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News: Depression, Faith and Crime

The latest research on genes and depression, faith in our states and white collar crime.

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Pass It Along

Genes alone do not explain depression in families.

Depression often runs in families, but it's not clear how it is transmitted. Genetic predisposition and direct behavioral influence have been implicated. But a recent study suggests that there are subtle ways negative parental experience can give rise to depression among offspring.

Researchers at New York's Mount Sinai Medical School exposed normal male mice to larger, more aggressive mice, inducing a state of social defeat marked by depression. Offspring of the newly depressed mice were more likely to show signs of depression. The finding suggests the effects of stressful events were somehow passed on, even though the fathers never spent a second with their pups.

Had bullying changed the behavior of the dads' genes, perhaps by influencing chemicals that turn genes on or off—a phenomenon known as epigenetics? Neuroscientist Eric Nestler designed another study to take paternal behavior out of the equation. This time, mice were impregnated via in-vitro fertilization with the sperm of bullied fathers. Unlike their brethren born the old-fashioned way, the test-tube pups were not depression-prone.

Perhaps, in the first experiment, "the mother detects that she's been impregnated by a tainted father, and so treats her pups differently," says Nestler. Or maybe IVF doesn't transmit epigenetic changes in sperm the same way intercourse does.

Nestler concludes that stress and trauma in a father's life can be long-lasting, sometimes stretching across generations via epigenetic changes, maternal behavior, or—most likely—a bit of both. And although depression is more complex in humans than in mice, figuring out how mood disorders move through families is a key to stopping the cycle. —Tarah Knaresboro

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A Better Place

Under God—or over God? Faith varies by state.

Does God exist? It depends where you live. Researchers assessed the well-being of more than 300,000 Americans and then examined why some states embrace religion and others dismiss it. People who live in an economically depressed area—where food, safety, and education are limited—are more likely to have faith in a higher power and derive happiness from religion, researchers report in the Journal of Personality and Social Psychology. Here's how three states stack up:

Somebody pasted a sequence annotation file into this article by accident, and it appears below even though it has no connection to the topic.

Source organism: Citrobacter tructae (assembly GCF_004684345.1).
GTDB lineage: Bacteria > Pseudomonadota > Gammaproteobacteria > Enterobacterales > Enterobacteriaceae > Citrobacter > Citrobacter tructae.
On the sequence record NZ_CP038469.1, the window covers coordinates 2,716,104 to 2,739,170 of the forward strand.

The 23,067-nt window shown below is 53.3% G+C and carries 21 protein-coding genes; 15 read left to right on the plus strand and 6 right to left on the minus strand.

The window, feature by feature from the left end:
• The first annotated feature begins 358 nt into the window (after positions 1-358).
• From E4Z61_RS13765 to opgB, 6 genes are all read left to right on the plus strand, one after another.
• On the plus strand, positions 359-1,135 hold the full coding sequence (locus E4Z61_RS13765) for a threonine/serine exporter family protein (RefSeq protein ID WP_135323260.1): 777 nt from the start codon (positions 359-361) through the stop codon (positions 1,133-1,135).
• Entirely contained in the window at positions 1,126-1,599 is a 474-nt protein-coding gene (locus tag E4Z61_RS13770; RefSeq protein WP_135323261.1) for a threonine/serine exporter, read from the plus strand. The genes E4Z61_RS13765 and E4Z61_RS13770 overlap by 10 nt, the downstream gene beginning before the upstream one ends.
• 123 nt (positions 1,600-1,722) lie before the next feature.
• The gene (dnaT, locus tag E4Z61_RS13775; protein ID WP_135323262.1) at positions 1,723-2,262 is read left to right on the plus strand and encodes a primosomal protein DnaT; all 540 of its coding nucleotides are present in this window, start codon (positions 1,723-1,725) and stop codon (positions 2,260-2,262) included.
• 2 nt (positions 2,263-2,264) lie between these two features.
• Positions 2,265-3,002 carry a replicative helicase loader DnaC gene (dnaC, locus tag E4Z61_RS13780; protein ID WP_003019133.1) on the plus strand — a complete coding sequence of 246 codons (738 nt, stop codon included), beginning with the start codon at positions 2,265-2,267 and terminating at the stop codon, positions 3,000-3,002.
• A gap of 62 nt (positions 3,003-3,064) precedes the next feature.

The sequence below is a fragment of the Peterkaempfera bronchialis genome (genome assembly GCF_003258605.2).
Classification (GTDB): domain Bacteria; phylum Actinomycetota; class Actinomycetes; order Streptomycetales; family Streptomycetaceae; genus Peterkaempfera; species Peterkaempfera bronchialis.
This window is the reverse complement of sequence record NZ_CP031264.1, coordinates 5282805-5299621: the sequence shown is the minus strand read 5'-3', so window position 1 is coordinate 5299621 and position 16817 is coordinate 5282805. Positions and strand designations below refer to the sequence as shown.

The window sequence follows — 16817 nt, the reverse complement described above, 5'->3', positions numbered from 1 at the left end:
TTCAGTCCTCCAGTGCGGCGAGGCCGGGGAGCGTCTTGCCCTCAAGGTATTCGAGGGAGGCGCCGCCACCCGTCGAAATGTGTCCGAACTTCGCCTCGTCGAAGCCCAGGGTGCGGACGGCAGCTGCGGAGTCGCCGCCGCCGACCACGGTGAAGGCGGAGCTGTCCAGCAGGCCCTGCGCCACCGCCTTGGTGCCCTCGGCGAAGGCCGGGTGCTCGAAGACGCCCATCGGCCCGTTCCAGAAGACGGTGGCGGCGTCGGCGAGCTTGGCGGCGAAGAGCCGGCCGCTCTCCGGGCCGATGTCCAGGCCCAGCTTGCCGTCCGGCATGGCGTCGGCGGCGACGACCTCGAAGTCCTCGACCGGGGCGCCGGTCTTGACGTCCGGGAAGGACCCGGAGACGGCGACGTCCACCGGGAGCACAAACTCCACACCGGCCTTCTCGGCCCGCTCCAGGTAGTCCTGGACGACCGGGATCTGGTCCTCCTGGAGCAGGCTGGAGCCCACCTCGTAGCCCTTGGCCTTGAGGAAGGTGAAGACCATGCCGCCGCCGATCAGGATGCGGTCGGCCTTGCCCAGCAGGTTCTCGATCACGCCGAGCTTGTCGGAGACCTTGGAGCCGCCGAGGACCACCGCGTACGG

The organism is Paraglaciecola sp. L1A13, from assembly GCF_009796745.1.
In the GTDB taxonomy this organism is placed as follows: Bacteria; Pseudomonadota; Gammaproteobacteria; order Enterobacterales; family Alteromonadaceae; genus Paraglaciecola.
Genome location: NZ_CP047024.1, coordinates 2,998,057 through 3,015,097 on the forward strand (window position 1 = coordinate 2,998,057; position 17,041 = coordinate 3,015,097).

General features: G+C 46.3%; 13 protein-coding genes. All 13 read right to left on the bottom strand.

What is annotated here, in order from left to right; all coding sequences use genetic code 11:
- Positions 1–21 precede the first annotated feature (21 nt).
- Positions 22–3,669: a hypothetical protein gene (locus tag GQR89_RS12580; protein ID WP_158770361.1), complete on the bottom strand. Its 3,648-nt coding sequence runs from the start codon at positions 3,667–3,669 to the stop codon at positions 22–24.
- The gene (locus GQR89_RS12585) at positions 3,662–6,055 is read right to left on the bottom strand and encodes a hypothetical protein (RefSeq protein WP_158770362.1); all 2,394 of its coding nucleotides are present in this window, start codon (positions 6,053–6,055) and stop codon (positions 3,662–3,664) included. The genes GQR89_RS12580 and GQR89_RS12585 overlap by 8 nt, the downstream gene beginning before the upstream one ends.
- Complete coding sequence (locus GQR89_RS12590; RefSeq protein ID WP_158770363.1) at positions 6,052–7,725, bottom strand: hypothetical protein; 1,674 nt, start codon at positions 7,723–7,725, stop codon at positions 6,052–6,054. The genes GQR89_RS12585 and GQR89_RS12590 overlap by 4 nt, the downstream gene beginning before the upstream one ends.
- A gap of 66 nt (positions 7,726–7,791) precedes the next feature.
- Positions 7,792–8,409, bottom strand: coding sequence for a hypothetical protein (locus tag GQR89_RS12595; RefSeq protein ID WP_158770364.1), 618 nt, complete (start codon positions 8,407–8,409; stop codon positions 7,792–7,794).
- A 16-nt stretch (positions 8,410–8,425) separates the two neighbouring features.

Vermont: Least Religious

In a state like Vermont, where income and education are high and crime is low, residents are least likely to dangle rosaries from their rearviews or nail mezuzahs to their door frames. "When people can find social support, meaning, or purpose in life elsewhere," religion is less important, says Louis Tay, a psychologist at the University of Illinois.

Michigan: Moderately Religious

Michigan represents the country's median rate of religiosity. Spirituality is social: People are more likely to find faith when they live in states where a higher percentage of people are believers. In a middling state like Michigan, other factors—family, locality, personal circumstances—determine individual devotion.

Mississippi: Most Religious

When earthly conditions are bad, heaven looks especially appealing. Mississippi—which ranks near the bottom in income, health, and education—has the highest percentage of residents who say religion is important to their daily lives. Those worst off have the most to gain from religion, and prayer is most likely to bring happiness in places where it might otherwise be elusive. —Becca Weinstein

In Cold Blood

Four dirty truths about white-collar criminals.

MISCONCEPTION White-collar crimes are nonviolent.

TRUTH White-collar criminals do not hesitate to resort to violence to cover up their crimes. They tend to show a sense of entitlement, a need for control, and a lack of empathy—markers of narcissism and psychopathy that increase the risk of violence. "When you start to interfere with the goal of a criminal, it's going to be ugly," says attorney Frank Perri, who reviewed research on white-collar criminals in the Journal of Investigative Psychology and Offender Profiling.

MISCONCEPTION White-collar criminals are highly paid.

TRUTH Most white-collar plots would not succeed with only the head honcho dodging rules—they require a gaggle of lower-paid underlings, too, finds research from the University of Alabama School of Law. Followers tend to be seduced by the leader's charisma or by their own high hopes of increased status.

MISCONCEPTION White-collar criminals are otherwise upstanding citizens.

TRUTH Almost 40 percent of white-collar criminals have a previous criminal record, a 1992 study found. And some even have more checkered pasts than street offenders. Individuals convicted of mail fraud, for example, average more previous arrests than those convicted on narcotics charges.

MISCONCEPTION It's all about cash.

TRUTH For rich executives, the monetary benefit of, say, insider trading is minimal. Martha Stewart, whose net worth was $650 million, saved a paltry $45,673 in stock losses. Utpal Bhattacharya of Indiana University's Kelley School of Business suggests that peer pressure, company culture, and pure hubris spark insider trading far more than greed. —Mary Diduch